MINERAL OILS Crude Oils

Mineral insulating oils have a long history and have been used for transformers, cables, capacitors, and circuit break­ers. They are manufactured by refining crude oils. The main compounds in crude oils are naphthenic hydrocarbons, paraf – finic hydrocarbons, and aromatic hydrocarbons. Small amounts of sulfur compounds, nitrogen compounds, and oxy­gen compounds also occur. The naphthenic hydrocarbons in­clude dicyclic, tricyclic, and alkyl-substituted hydrocarbons; the paraffinic hydrocarbons include normal paraffinic and iso – paraffinic hydrocarbons; and the aromatic hydrocarbons in­clude dicyclic, tricyclic, and alkyl-substituted hydrocarbons.

The composition of crude oils depends on the area where they are produced. There are three kinds of crude oils: naph – thenic, paraffinic, and mixed. Naphthenic crude oils contain a large amount of naphthenic hydrocarbons, and paraffinic crude oils contain a large amount of paraffinic hydrocarbons. Mixed crude oils are intermediate between naphthenic and paraffinic. Naphthenic crude oils are produced in South America, North America, and southern Asia. Paraffinic crude oils are produced in some areas of North America and north­ern Asia. Mixed crude oils are produced in the Middle East.

The composition of mineral oils depends on that of the crude oils from which they are manufactured. There are two kinds of mineral oils: naphthenic and paraffinic.

Refining Process

Mineral oils are manufactured from distillate of heavy light oil and light lubricant oil by the process shown in Fig. 7. Where naphthenic oils are refined, acid treatment followed by clay filtration is also used. In the case of paraffinic oils dewax – ing is part of the refining process. Examples of the composi­tion of a naphthenic oil and a paraffinic oil are shown in Table

5. It is seen that in both paraffinic and naphthenic oils the amount of paraffinic compounds is greater than the amount of naphthenic compounds.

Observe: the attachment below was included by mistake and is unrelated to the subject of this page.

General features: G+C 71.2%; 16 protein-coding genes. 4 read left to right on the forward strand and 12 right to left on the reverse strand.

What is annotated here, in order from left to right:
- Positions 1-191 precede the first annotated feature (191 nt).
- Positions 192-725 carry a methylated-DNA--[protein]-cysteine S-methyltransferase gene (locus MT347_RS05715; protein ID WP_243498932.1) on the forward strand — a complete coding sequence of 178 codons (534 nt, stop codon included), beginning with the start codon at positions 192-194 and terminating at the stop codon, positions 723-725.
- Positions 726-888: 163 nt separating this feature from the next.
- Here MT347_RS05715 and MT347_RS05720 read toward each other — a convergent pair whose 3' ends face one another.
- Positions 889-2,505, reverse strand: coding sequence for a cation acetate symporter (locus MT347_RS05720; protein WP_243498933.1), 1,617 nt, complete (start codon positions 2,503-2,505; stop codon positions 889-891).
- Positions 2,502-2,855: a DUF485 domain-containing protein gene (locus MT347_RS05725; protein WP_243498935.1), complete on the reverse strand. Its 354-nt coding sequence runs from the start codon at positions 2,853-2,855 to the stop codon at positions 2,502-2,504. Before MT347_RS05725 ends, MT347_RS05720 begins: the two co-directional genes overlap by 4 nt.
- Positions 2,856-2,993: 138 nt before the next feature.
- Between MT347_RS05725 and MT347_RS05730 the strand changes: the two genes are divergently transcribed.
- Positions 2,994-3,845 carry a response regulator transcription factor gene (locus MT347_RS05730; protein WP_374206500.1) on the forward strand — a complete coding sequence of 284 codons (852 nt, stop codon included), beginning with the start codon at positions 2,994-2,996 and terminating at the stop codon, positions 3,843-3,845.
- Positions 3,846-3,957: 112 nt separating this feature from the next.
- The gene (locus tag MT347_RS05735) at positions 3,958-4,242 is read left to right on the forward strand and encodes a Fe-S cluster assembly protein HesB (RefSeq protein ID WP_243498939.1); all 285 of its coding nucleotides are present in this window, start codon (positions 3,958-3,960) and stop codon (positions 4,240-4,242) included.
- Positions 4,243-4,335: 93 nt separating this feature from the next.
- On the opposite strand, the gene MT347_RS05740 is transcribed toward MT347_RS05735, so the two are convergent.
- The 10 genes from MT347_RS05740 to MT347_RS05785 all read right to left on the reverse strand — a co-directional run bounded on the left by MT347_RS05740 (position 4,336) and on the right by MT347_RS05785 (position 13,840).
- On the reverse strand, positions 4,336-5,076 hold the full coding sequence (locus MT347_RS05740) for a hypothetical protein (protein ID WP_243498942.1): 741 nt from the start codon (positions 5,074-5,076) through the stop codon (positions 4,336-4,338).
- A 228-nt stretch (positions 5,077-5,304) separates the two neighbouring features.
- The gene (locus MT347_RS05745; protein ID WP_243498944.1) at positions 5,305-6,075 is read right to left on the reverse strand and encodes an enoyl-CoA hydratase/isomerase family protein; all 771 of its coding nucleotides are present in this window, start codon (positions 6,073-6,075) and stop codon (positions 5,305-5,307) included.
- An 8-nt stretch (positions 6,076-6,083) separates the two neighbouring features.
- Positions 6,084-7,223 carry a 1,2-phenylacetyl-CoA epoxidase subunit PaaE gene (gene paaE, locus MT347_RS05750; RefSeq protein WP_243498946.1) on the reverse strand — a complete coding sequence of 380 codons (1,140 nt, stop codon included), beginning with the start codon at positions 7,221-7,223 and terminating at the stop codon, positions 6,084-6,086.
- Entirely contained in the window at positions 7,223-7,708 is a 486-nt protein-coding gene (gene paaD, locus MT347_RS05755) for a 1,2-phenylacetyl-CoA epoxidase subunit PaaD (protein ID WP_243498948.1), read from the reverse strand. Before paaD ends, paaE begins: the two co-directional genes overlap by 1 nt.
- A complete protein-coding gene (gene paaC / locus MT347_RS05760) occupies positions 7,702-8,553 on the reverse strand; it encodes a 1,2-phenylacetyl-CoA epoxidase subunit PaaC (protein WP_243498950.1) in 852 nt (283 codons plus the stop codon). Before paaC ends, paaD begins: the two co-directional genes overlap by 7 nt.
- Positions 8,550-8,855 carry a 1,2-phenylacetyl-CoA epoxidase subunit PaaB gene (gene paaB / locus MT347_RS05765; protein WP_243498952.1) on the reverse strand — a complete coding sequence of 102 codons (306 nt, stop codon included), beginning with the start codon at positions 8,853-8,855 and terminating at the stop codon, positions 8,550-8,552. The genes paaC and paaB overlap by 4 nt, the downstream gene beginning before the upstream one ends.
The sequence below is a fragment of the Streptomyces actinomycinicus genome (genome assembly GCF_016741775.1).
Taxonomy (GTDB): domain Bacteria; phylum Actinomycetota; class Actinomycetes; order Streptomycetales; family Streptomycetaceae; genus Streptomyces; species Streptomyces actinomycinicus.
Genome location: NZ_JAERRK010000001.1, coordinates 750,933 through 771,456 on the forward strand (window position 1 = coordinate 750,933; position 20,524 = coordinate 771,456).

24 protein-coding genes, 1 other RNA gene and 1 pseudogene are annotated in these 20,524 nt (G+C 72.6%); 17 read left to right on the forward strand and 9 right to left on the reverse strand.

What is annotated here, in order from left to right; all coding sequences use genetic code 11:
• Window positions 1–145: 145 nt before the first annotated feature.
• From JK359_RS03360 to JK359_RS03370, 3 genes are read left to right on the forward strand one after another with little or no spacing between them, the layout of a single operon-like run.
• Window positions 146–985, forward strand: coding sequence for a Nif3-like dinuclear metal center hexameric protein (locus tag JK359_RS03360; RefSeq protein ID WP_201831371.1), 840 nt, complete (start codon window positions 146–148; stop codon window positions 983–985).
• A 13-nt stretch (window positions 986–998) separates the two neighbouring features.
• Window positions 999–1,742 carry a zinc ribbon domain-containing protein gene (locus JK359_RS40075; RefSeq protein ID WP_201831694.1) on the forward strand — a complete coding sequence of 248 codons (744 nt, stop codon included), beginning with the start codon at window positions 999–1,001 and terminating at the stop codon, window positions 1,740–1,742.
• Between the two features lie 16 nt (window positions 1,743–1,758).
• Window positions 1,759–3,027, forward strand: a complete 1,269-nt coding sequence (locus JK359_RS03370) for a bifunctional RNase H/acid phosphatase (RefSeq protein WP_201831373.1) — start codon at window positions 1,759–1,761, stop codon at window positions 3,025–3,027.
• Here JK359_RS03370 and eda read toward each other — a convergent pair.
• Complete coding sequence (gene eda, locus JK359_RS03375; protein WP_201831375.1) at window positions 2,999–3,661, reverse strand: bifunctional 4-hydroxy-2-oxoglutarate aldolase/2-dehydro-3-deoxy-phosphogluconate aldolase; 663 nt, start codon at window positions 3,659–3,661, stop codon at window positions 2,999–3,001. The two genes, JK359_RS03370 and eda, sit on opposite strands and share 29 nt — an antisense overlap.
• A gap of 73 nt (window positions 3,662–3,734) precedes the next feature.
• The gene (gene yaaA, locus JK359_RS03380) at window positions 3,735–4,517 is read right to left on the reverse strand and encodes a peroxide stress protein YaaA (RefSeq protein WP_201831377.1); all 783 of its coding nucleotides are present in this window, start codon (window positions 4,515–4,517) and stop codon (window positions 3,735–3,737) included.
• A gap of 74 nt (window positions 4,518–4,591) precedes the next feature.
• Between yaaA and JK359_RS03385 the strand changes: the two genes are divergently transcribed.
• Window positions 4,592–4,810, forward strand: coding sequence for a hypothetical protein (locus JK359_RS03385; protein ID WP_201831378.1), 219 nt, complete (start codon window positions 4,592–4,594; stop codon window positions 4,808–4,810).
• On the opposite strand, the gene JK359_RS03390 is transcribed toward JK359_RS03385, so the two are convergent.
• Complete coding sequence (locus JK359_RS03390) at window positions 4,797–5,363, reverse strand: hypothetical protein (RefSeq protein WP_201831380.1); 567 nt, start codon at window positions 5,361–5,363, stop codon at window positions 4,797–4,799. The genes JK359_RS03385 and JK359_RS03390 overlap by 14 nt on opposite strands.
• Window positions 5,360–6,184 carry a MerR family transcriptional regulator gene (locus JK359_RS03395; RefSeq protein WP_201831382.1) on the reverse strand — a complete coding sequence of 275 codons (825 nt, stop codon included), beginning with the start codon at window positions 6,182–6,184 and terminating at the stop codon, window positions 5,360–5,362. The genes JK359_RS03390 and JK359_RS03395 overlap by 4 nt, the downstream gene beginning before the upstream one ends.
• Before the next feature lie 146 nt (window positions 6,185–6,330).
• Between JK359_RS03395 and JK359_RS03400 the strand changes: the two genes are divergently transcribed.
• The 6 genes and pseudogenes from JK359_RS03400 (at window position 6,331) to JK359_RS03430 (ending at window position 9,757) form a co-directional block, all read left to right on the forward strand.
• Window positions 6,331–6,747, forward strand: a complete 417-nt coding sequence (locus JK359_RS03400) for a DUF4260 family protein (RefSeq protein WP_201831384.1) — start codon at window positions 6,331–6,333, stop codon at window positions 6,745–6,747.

Naphthenic oil

Paraffinic oil

To obtain good dielectric characteristics, the amounts of nitrogen compounds and sulfur compounds should be as small as possible. However, excessive refining also decreases the amount of aromatic hydrocarbons. Decrease of the amount of aromatic hydrocarbons means a decrease in hydrogen absorp­tion, and decrease of the amounts of both aromatic hydrocar­bons and sulfur compounds means a decrease in oxidation stability. It is known that hydrogen adsorption relates to the partial discharge characteristics of oil (11,12) and that aro­matic hydrocarbons have high hydrogen absorption. It is also known that coexistence of aromatic hydrocarbons and sulfur compounds is effective for oxidation stability. Therefore, re­fining must be performed so that the insulating oils maintain balanced characteristics. The optimum amount of aromatic hydrocarbons is 10 wt% to 20 wt%. In this case the amountof sulfur compounds is at least 0.5 wt%. Among them there are some corrosive sulfur compounds, but the amount of those is very small.

In some cases, oxidation stability can be corrected through the addition of oxidation inhibitors.

Characteristics of Mineral Oils

In Table 6 characteristics of some naphthenic and paraffinic transformer oils are shown. The higher pour point of the par – affinic oil is owing to the larger amount of paraffinic hydrocar­bons in it. In the 1970s and 1980s the dielectric properties, compatibility with insulating materials, thermal stability, and other properties of paraffinic oils were investigated, and it was proved that various properties of paraffinic oils are by no means inferior to those of naphthenic oils, except for their higher pour points. To lower the pour points of paraffinic oils, pour point depressants are added. Mixing of alkylbenzenes with paraffinic oils is also effective for this purpose. An exam­ple of mixture of alkylbenzene and paraffinic oil is shown in Table 6. In this mixture a pour point depressant has also been added. The lowering of the pour point is seen.

Applications of Mineral Oils

Mineral oils are used for transformers, oil-filled (OF) cables, pipe-type oil-filled (POF) cables, capacitors, and circuit break­ers. The greatest use is in transformers. Specifications for mineral oils are given in IEC 60296, 60465 and ASTM D3487, D2297, D1818.

Table 5. Examples of Composition of Insulating Oils

Type of Oil

Sample

No.

Proportion of C (%)

Paraffinic

Naphthenic

Aromatic

Paraffinic

1

60.1

29.7

10.2

2

59.9

27.5

12.6

3

61.8

29.7

8.3

Naphthenic

1

45.1

36.3

18.6

2

49.0

39.0

12.0

3

50.7

40.8

8.5

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